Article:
I have been asked this question many times over the years, and it’s not as simple as you might think. The question should read “WHY do I have a high bounce rate?” Only when we understand “why” can we address “how”.
So, lets start with the basics.
What is bounce rate?
Bounce rate is the percentage of people that arrive on your website and leave without taking any action or reading any further pages.
Google defines it here like this:
A bounce is a single-page session on your site. In Analytics, a bounce is calculated specifically as a session that triggers only a single request to the Analytics server, such as when a user opens a single page on your site and then exits without triggering any other requests to the Analytics server during that session.
Bounce rate is single-page sessions divided by all sessions, or the percentage of all sessions on your site in which users viewed only a single page and triggered only a single request to the Analytics server.
What is a normal bounce rate?
That’s a trick question. There is only “normal” for your website – and ideally you work towards reducing it.
What are the causes of high bounce rate?
There are many possible reasons you may have a high bounce rate – and one of those is simply that the user did not need to take any other action than read the information on the page in front of them. If they were searching for a definition or a translation, and you provided it, it is quite logical that they took no further action and left. However, most websites exist to generate pageviews, leads and sales, so we want people to engage with our website.
You forgot your ABC…
The building blocks to SEO, paid search and any other form of inbound marketing is to start with understanding who you are trying to target and how. If your website sells snow and you have focussed your campaign on attracting Eskimos to your site, they may come, but they won’t stay to buy.
A more real-life example? If you are selling supply chain management software to large organisations, you can easily attract large amounts of consumer traffic (and university students) to your site through supply chain definitions and mentions of known transporters, but none of those consumers will contact you for a demo of your software.
How to fix it:
Go back to the beginning. Create user stories of success and using those personas think about how they might find your business, and what tools and what language they would use. Back up those findings with keyword research. Good quality data will ensure your success.
Pro tip: Check out the competition and don’t be afraid to look at how they are trying to attract the same audience, you might get some great ideas (and probably a list of things to avoid at all costs too!).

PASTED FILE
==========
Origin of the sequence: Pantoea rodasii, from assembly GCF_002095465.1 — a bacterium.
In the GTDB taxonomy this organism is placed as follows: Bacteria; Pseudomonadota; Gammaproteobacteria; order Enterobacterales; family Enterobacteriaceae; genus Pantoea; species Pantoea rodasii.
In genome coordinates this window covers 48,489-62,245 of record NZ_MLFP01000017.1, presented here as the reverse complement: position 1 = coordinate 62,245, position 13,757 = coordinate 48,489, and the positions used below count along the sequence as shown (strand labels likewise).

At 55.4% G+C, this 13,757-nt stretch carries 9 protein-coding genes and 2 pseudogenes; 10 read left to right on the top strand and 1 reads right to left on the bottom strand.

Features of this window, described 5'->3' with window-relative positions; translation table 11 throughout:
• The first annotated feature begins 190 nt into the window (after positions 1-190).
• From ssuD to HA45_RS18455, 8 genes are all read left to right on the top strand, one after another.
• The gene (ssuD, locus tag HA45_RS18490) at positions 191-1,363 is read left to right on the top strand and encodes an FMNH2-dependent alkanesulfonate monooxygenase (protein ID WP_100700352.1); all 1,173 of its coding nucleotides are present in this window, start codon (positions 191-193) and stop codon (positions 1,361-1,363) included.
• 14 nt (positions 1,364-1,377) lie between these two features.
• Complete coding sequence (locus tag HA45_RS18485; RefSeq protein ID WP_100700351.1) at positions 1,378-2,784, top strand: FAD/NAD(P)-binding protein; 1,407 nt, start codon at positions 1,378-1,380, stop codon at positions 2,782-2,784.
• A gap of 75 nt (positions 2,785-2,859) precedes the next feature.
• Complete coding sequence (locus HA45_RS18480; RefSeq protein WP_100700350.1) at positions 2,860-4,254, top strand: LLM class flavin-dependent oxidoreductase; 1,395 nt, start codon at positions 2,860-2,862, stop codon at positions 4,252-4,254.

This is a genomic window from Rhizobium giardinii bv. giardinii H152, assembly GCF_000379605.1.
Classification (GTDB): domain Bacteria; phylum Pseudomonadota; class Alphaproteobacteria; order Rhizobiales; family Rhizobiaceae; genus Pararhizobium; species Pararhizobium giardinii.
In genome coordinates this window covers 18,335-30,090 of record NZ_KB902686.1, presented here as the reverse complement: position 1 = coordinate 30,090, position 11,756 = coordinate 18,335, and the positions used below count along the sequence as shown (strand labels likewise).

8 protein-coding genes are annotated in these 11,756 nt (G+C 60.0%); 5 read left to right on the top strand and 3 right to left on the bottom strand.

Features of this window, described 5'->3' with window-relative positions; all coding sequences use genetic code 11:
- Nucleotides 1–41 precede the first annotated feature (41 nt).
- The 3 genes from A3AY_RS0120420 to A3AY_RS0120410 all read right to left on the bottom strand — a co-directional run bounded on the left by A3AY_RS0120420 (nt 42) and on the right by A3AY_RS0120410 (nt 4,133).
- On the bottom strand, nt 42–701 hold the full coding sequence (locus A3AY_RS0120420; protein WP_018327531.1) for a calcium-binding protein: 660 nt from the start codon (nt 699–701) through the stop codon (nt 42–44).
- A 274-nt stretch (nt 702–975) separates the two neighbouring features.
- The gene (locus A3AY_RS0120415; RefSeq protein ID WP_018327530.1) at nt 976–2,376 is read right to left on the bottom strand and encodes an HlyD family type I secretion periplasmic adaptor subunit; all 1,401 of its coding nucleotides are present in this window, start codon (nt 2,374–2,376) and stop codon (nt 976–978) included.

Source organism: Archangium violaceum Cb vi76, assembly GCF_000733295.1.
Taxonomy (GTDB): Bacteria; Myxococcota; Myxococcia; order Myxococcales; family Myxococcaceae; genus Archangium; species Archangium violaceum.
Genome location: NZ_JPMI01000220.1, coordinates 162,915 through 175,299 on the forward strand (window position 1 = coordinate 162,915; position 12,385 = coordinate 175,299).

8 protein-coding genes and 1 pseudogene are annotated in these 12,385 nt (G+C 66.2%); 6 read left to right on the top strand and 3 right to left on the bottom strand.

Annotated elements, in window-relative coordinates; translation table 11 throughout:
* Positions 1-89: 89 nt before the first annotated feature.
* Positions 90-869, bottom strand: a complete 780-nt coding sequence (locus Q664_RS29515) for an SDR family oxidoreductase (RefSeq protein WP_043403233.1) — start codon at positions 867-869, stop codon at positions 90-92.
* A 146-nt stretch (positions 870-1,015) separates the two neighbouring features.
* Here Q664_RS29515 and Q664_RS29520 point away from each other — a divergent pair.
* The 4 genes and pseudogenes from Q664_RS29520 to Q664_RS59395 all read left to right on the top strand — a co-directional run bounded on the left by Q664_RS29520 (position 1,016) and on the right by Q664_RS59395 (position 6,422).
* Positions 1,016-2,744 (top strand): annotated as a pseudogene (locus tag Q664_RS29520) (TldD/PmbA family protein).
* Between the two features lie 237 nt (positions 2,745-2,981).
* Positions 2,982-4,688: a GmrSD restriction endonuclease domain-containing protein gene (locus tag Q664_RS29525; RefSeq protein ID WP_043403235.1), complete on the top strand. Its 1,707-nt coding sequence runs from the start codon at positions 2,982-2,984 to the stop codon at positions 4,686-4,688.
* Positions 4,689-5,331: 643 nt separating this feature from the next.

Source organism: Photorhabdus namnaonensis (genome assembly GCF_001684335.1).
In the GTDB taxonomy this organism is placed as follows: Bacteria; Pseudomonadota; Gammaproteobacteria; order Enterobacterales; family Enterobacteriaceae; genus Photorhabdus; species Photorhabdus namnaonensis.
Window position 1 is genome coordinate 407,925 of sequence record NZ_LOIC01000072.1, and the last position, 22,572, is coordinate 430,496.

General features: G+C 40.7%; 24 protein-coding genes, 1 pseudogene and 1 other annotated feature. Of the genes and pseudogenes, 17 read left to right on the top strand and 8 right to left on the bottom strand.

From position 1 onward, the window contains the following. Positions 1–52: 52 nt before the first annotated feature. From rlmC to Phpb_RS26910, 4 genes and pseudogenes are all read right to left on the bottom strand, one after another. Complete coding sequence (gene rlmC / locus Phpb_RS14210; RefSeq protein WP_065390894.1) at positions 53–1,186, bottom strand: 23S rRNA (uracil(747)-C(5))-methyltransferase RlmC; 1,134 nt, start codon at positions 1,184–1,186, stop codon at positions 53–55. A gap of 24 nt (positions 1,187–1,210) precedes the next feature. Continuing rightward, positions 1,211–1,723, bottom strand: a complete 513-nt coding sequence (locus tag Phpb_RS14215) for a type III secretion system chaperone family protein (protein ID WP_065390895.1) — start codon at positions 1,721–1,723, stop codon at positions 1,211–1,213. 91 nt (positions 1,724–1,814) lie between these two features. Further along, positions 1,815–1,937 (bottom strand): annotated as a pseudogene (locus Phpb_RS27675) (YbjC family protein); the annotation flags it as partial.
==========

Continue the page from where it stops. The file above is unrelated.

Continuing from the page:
You misled the visitor
You may have done this unintentionally, but your PPC ads, meta data or call to action in your email may have led them to believe that they were going to get something that you weren’t offering. If you PPC ad says “Buy Online Today and save 25%” and they arrive to find the item at full price, they’ll hit the back button. Equally if your meta title says “Everything you need to know about the North Pole” and your page has two lines of content, it’s “game over”.
How to fix it:
Align your message with the landing page. Or your landing page with the message. Make a clear connection between them.
You forgot to invite them to do anything else
I see this a lot. A company sells a service. They tell the visitor what that service is, and maybe even why they should use it.
How to fix it:
Tell your visitors what you’d like them to do next – that might be further reading, contact or buy, but make sure they have a path to follow. They won’t all follow the path – but at least you’ve given them a chance.
You made the next action too hard
Sometimes I see websites that have gone a bit overboard on the above technique. There are 30 “read more” links, 10 buttons, 2 different forms, and a pop up that you just can’t get rid of. That’s enough to make even the most determined of buyers hit the back button.
How to fix it:
Keep the analogy of a path in mind. There are always options depending where you want to go, but ultimately, you’re being drawn forwards – towards a destination. Go back the user stories we created in step 1 and encourage the user to take the next step with simple choices.
Bounce rate is influenced by too many factors to cover everything here, but these are certainly the most common. If you are experiencing issues please feel free to contact us for a free, no-obligation chat.
This post is also available in: Français (French)